Yellow warning signs have unexpectedly appeared online almost everywhere, and they have been accused by Google of using them as intimidation.
Google should stop using its vast platform to threaten Australians and begin paying for their journalism to media companies, an open letter about the digital giant ‘s response to a proposed mandatory news code state.
Josh Frydenberg, The Federal Treasurer, ordered the Australian Competition and Consumer Commission to create a reciprocal code between media outlets and Google and Facebook to preserve journalism but the platforms resist the change.
The Center for Responsible Technology at the Australia Institute, an independent thinktank which put the letter, said the recent open letter from Google and yellow warning signs were bullying on the website of the search engine.
This week, Google launched an international scare campaign alleging that access to Google Search and YouTube by the Australian public “would be affected by new regulations.”
YouTube producers and users were also asked by the internet giant to shower the competition watchdog with questions about the news code.
“And now it’s time to honour us,” says the responsible development centre in Thursday’s open letter in the Sydney Morning Herald. “You use your power to bully us as one of the largest companies on earth. You threaten to charge us for your search engine if we ask you to consider charging a reasonable sum for the journalism from which you are benefiting.”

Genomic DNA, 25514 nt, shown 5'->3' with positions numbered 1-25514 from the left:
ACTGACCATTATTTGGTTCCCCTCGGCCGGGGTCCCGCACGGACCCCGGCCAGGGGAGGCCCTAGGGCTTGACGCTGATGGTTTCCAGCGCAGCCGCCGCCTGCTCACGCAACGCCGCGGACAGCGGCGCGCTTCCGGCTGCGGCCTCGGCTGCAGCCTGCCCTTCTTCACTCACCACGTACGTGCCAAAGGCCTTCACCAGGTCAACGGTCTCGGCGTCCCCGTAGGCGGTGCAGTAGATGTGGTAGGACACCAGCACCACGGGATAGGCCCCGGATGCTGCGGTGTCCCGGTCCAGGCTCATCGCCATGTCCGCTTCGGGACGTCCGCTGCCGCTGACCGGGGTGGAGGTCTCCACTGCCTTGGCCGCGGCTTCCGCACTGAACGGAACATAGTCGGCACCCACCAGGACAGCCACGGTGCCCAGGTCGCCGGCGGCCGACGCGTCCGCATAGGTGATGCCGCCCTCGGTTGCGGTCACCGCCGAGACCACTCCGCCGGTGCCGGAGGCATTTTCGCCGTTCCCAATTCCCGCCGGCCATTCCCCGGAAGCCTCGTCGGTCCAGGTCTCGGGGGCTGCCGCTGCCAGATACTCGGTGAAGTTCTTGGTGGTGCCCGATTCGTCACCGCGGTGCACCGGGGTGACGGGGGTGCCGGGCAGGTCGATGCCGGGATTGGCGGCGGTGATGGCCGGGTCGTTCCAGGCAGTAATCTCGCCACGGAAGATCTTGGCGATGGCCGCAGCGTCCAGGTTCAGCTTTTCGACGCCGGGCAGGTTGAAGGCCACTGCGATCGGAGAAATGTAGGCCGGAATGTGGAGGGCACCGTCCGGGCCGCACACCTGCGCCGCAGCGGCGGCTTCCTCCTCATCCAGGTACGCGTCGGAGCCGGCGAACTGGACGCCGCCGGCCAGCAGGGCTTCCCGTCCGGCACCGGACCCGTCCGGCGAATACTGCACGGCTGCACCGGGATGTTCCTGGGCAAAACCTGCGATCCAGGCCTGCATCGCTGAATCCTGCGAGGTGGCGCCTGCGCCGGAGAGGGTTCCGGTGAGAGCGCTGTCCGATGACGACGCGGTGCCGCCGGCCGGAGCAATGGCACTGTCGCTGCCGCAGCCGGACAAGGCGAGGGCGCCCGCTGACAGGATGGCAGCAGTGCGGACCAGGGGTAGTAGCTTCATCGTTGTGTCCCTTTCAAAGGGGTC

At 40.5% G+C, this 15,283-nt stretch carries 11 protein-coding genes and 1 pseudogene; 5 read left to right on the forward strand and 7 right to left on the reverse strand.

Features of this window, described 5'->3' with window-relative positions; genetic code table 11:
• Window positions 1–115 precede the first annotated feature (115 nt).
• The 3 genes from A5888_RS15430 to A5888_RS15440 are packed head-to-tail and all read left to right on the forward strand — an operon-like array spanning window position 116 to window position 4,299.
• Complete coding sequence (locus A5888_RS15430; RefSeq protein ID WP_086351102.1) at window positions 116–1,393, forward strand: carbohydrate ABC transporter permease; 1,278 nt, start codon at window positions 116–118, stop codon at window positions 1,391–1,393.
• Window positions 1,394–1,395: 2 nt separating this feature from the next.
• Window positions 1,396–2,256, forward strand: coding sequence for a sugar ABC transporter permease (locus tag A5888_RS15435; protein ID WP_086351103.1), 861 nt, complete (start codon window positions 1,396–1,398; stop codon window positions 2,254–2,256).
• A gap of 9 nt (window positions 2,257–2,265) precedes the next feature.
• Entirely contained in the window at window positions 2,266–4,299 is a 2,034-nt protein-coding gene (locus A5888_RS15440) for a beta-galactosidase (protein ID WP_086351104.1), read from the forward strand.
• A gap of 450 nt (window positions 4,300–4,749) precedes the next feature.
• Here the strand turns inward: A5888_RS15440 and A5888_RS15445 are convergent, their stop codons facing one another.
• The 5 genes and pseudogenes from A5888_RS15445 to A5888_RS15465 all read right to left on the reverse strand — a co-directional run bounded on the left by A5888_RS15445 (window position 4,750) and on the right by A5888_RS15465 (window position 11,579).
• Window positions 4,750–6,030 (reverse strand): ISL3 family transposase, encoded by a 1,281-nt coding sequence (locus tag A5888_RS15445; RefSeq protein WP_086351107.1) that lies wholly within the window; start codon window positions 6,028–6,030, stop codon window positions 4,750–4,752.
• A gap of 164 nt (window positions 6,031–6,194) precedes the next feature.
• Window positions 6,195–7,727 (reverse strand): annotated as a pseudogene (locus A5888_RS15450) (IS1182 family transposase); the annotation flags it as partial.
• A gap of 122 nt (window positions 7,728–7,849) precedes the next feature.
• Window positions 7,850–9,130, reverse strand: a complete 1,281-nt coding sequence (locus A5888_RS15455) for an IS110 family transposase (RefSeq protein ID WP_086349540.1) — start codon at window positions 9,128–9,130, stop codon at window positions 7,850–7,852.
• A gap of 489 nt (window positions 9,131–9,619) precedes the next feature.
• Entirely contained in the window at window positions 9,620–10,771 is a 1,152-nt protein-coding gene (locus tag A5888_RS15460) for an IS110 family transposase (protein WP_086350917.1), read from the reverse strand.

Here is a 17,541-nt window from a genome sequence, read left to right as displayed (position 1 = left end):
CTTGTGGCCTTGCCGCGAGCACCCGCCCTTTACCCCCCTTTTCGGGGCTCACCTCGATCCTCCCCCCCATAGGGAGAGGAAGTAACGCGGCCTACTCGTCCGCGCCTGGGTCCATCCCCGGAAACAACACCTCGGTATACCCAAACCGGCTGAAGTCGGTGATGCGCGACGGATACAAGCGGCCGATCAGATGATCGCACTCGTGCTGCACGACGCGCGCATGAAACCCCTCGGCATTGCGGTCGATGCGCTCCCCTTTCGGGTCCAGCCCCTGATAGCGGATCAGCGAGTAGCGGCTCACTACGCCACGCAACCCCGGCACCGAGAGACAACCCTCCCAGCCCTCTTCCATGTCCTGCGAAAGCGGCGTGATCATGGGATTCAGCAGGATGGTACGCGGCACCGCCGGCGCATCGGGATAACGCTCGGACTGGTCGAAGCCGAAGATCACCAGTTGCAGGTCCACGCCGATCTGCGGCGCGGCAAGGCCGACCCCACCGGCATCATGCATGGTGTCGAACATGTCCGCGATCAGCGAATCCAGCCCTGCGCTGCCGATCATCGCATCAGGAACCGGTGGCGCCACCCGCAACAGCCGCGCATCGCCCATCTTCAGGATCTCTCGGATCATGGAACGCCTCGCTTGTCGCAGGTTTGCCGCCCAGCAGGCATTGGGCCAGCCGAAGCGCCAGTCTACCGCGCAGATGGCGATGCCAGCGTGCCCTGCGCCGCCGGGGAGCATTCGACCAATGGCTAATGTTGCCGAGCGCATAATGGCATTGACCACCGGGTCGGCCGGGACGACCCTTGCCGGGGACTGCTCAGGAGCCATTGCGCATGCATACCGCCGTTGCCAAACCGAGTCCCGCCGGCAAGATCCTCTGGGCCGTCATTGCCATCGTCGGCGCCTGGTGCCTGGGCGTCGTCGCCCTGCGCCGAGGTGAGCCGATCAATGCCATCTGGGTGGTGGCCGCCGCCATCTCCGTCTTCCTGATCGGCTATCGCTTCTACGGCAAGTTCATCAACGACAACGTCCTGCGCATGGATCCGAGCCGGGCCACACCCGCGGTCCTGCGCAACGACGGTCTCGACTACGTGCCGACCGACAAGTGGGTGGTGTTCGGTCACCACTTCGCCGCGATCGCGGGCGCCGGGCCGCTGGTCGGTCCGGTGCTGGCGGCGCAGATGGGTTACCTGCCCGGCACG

It continues: “You’ve abused your knowledge of our personal desires and habits to divert advertisers from mainstream media, weakening the business model that has been funding independent journalism for over 150 years.
“More than 5,000 Australian journalists have lost their employment over the past decade, as their share of advertising has expanded and increased.
“You were also able to use articles written by those journalists as if they were your own work, deriving meaning from something that isn’t yours.
Despite Google claiming that Australian services were “at risk,” Mr Sims said that under the proposed news bargaining code, the tech giant would not be “required to charge Australians for using its free services.”
A Google spokesman seemed to rule out charging users today, instead claiming that the code would “harm our products and user experience seriously.”
“We have no intention of charging consumers for our free services,” he said. “What we did suggest is that in Australia, Search and YouTube are both free utilities at risk. That’s because the code is unworkable as it is drafted.’
He said Google was worried that registered news outlets would need to provide advance notice of changes impacting their content and share details about how users interacted with news articles.
“That goes beyond Google’s current level of data-sharing with news publishers,” he said.